After being sworn in by County Clerk Debbie Stamson, Mattila told reporters Patterson, who was an active Republican, had enjoyed crossover support during his 18-year tenure as trustee.
"If you look at the early voting results in the last election, you would understand the role we both played in that election," he said of Patterson's 4,200-vote margin in the 2006 early vote over Democratic challenger Rebecca Clark.
In the combined early and election day votes, Patterson had an 8,700-vote margin. Several other Republican incumbents holding other constitutional clerks' offices faced much closer contests in the same general election.
Meanwhile, commissioners got a letter from Wharton in which he wrote that he has problems with the tentative agreement negotiated for the city and county with Bass Pro Shops for development of The Pyramid.
"I am writing to let you know that there appear to be numerous issues that would prevent me from recommending approval of the agreement at this time," Wharton said in the first comment by either him or Memphis Mayor Willie Herenton since the tentative terms were released. "Since neither I nor my staff has yet had an opportunity to discuss this with our city partner, I do not want to comment on specific issues at this time."
The agreement negotiated on behalf of the local governments by city Housing and Community Development Director Robert Lipscomb would require the approval of both mayors as well as the City Council and County Commission. Lipscomb is scheduled to present the agreement formally to both bodies next week.
Some City Council members contacted by The Daily News have since predicted the terms are likely to change or shift even before that presentation. The Commercial Appeal reported Monday that Lipscomb has taken out the 18-month timeframe Bass Pro would have to develop design plans, and shortened it to a year.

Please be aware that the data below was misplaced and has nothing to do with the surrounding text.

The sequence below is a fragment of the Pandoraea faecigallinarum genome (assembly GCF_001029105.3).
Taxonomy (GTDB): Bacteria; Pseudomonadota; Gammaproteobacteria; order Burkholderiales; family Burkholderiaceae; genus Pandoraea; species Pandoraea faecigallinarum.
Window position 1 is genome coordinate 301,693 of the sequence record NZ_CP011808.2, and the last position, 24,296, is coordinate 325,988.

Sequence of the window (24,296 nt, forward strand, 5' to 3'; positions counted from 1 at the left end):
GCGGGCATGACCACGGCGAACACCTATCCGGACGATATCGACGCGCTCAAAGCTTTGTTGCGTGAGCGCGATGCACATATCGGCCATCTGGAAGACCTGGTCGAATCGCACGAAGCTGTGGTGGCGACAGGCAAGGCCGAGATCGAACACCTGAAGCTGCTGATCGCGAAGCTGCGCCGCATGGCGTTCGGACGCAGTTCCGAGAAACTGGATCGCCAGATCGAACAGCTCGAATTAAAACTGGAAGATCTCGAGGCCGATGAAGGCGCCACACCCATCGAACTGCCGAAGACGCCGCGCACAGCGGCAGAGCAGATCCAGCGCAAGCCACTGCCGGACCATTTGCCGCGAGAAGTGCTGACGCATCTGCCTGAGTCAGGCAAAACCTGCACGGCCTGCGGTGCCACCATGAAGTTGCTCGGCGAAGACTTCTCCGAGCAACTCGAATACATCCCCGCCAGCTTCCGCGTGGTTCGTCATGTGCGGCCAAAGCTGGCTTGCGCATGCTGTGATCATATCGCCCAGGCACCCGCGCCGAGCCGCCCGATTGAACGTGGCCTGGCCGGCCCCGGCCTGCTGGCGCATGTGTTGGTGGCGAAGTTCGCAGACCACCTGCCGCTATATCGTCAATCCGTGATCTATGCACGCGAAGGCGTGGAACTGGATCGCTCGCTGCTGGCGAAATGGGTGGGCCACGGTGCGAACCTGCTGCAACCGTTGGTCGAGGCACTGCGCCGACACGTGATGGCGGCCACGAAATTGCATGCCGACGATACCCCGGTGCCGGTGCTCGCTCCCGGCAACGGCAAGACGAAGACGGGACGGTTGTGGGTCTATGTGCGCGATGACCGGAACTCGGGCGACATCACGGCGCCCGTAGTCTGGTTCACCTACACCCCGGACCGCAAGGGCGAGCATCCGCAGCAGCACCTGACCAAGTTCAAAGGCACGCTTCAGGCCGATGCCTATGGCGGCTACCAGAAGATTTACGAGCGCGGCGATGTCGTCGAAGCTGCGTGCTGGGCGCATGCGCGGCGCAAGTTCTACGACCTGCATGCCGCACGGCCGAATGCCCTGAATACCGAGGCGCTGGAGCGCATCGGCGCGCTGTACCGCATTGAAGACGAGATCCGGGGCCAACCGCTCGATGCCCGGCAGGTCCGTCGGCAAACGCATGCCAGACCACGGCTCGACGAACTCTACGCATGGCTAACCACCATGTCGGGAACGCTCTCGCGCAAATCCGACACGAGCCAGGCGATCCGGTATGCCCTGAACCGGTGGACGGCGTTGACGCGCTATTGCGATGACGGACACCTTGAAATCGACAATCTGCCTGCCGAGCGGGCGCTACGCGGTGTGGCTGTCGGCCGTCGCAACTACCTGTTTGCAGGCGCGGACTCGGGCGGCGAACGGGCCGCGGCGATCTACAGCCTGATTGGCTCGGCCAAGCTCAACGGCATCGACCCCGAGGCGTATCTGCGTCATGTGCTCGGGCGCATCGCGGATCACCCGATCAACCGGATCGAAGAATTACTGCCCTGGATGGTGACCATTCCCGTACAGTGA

County Commissioner Mike Ritz said Monday he believes the retailer will ask for more than the $30 million in federal funding that would pass through city and county governments under the current terms.
"I couldn't support that agreement, mostly because I don't see any reason whatsoever for the public to subsidize retail development," he said as he talked of the county washing its hands of and closing its checkbook to a facility county government owns half of. "If the city wants to cut a deal ... I would think we should just stand aside and let them do it.
"The County Commission doesn't have to be involved. On the other hand, if we are going to be involved, I think we've got to decide how we are going to proceed."
Ritz favors opening the process of Pyramid reuse to soliciting a new batch of proposals, including the Ericson Group plan for a theme park inside as part of a 90-acre Pyramid Harbor development that also takes in Mud Island River Park and the surrounding riverfront.
Meanwhile, developer Greg Ericson this week delivered his own contract terms to city and county leaders. The terms include developing The Pyramid first and then Mud Island; paying local government $10 million if his company terminates the agreement and Ericson's company would pay all operational expenses and The Pyramid's debt service. Under its plan, Ericson's company would buy The Pyramid and Mud Island as well as the surrounding land. The Bass Pro agreement is a lease agreement.